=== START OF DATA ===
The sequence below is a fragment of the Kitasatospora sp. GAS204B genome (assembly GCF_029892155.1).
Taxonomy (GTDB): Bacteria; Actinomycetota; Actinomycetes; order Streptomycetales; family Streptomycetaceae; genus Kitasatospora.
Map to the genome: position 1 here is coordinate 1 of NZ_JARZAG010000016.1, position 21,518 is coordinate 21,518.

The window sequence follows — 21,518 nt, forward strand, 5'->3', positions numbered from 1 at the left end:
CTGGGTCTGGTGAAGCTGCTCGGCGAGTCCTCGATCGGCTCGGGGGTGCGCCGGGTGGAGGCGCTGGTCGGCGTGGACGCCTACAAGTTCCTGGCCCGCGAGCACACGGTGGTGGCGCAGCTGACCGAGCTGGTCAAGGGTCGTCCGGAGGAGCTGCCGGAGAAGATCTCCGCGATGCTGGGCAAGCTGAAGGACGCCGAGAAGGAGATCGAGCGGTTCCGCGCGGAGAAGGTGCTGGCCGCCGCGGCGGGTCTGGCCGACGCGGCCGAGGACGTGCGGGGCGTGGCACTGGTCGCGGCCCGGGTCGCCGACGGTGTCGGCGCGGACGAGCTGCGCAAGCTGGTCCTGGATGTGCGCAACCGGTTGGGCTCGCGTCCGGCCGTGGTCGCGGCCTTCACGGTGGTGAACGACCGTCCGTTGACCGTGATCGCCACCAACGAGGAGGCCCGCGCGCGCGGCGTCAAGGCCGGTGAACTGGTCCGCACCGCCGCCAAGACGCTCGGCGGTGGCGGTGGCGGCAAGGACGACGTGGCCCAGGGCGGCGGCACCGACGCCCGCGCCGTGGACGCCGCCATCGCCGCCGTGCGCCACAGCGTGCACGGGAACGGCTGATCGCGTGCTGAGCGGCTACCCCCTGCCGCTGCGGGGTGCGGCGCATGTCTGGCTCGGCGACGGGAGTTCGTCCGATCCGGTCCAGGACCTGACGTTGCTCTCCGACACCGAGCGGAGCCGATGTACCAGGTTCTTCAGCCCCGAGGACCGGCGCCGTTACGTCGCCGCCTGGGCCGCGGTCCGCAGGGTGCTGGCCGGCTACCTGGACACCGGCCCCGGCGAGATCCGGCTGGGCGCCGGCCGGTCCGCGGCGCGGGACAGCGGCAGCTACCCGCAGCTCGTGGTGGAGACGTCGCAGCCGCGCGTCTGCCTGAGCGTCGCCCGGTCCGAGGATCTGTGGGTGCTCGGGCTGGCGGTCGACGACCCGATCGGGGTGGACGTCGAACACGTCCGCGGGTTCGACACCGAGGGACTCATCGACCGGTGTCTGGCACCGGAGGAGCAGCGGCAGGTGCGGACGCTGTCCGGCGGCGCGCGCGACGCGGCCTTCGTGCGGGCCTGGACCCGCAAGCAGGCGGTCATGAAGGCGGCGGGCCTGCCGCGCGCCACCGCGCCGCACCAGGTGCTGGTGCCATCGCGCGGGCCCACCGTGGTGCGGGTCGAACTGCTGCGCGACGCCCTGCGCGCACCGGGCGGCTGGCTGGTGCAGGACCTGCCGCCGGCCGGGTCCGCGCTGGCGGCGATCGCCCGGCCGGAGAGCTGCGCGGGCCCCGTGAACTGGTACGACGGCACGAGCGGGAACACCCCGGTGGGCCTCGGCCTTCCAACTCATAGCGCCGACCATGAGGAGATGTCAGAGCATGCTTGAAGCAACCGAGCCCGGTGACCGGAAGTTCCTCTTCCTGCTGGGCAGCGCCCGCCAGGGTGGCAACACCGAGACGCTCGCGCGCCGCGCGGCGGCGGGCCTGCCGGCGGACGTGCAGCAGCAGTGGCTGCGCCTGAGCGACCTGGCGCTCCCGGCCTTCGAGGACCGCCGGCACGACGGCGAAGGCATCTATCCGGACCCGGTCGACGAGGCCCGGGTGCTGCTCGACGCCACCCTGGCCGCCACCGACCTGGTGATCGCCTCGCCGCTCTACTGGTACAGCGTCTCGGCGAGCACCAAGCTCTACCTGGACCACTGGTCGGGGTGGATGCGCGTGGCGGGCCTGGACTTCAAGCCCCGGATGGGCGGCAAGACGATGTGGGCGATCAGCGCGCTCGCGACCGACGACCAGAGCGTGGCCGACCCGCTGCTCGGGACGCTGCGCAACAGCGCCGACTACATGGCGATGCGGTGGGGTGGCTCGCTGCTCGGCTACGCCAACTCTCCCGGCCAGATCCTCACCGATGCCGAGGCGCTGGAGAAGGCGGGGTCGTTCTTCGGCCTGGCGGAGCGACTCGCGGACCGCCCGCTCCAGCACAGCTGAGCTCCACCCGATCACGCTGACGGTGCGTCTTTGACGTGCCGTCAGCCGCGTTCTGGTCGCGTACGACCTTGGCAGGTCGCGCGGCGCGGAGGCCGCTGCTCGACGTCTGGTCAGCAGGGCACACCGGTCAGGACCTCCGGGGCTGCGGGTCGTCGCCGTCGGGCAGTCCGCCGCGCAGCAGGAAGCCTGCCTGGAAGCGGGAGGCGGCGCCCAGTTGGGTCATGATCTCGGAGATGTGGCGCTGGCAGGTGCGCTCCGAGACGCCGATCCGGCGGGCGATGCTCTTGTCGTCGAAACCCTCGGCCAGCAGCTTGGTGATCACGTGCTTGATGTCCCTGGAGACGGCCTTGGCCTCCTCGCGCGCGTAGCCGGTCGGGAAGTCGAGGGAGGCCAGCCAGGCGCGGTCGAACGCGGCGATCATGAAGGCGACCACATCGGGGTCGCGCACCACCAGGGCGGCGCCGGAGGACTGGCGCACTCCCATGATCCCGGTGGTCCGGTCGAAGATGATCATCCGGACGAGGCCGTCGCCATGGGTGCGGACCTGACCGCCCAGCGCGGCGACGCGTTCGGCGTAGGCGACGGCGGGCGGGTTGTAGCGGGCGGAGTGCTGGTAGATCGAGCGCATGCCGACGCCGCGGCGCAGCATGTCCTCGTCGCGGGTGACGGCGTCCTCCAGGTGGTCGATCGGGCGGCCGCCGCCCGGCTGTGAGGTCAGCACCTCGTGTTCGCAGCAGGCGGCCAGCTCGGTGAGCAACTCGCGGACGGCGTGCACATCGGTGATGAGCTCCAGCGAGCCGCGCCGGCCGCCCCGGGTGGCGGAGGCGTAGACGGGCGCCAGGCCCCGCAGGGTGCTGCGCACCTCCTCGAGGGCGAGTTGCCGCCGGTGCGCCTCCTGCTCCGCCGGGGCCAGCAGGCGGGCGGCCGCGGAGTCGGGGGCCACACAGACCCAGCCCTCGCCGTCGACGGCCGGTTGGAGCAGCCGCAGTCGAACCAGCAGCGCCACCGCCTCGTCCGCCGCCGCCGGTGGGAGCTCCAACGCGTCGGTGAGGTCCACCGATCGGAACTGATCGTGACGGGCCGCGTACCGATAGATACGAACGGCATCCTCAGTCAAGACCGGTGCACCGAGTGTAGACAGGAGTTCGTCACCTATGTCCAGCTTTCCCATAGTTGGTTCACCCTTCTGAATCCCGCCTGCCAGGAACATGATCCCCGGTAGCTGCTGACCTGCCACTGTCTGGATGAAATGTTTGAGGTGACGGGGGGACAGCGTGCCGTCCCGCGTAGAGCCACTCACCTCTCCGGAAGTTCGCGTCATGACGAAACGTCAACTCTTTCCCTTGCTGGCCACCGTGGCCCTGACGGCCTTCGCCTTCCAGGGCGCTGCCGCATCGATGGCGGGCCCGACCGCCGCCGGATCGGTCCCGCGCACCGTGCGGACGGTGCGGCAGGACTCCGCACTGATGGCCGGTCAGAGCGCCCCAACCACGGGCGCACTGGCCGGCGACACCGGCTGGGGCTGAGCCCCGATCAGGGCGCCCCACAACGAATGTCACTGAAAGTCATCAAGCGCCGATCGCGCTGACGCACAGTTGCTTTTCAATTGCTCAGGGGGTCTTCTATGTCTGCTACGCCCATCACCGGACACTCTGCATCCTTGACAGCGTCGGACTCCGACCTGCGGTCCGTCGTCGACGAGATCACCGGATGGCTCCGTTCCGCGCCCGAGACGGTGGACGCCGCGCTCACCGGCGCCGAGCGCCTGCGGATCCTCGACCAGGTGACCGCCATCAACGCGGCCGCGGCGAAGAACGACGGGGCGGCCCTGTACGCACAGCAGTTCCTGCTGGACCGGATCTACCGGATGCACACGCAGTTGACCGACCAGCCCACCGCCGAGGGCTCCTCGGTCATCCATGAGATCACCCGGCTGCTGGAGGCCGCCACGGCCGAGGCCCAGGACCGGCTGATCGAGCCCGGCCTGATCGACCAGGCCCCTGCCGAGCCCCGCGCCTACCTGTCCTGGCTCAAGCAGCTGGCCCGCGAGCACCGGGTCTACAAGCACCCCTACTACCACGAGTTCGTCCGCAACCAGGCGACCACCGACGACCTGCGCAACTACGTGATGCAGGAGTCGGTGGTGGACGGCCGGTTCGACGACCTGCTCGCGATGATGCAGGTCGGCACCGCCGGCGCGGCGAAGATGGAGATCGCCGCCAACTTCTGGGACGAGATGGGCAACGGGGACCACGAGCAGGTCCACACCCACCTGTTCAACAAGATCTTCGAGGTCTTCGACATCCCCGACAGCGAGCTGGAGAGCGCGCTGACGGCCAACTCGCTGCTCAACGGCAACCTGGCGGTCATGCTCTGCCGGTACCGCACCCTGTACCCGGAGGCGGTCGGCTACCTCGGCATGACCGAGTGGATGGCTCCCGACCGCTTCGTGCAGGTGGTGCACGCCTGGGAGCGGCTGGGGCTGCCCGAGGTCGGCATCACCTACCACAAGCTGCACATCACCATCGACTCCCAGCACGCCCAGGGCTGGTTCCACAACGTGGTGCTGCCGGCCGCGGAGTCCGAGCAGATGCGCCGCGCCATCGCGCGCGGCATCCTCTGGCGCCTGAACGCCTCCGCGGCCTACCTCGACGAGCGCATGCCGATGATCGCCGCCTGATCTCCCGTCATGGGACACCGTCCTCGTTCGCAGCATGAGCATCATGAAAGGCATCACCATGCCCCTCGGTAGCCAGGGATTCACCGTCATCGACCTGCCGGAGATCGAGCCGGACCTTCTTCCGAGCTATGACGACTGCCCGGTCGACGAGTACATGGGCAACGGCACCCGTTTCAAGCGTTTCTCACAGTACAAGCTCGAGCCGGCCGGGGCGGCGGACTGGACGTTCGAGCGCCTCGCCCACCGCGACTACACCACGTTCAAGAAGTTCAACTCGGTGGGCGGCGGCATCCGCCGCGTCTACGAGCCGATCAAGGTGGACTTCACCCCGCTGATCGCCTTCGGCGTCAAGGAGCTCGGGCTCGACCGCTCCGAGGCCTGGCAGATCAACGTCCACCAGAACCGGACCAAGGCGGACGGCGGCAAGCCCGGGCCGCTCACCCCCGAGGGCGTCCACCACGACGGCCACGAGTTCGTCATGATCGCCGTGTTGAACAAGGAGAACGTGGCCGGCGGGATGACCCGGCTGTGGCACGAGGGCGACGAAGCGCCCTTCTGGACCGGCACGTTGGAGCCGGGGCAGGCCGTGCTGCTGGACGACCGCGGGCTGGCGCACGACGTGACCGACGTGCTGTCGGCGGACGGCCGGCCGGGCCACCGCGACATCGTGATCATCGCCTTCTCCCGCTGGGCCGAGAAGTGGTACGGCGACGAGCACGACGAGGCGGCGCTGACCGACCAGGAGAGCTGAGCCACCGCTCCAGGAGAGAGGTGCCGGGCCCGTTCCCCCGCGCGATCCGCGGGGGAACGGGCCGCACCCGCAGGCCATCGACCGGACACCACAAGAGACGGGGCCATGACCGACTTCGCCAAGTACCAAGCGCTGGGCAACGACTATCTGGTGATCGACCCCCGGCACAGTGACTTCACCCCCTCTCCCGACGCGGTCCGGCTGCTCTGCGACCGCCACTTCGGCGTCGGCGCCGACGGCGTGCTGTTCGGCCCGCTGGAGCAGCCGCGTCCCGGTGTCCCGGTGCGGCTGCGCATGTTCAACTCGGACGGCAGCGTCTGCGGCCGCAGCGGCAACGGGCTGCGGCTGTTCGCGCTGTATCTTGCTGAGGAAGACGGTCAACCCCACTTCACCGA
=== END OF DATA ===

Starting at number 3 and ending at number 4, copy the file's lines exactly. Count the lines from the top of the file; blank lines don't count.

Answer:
Map to the genome: position 1 here is coordinate 1 of NZ_JARZAG010000016.1, position 21,518 is coordinate 21,518.

The window sequence follows — 21,518 nt, forward strand, 5'->3', positions numbered from 1 at the left end: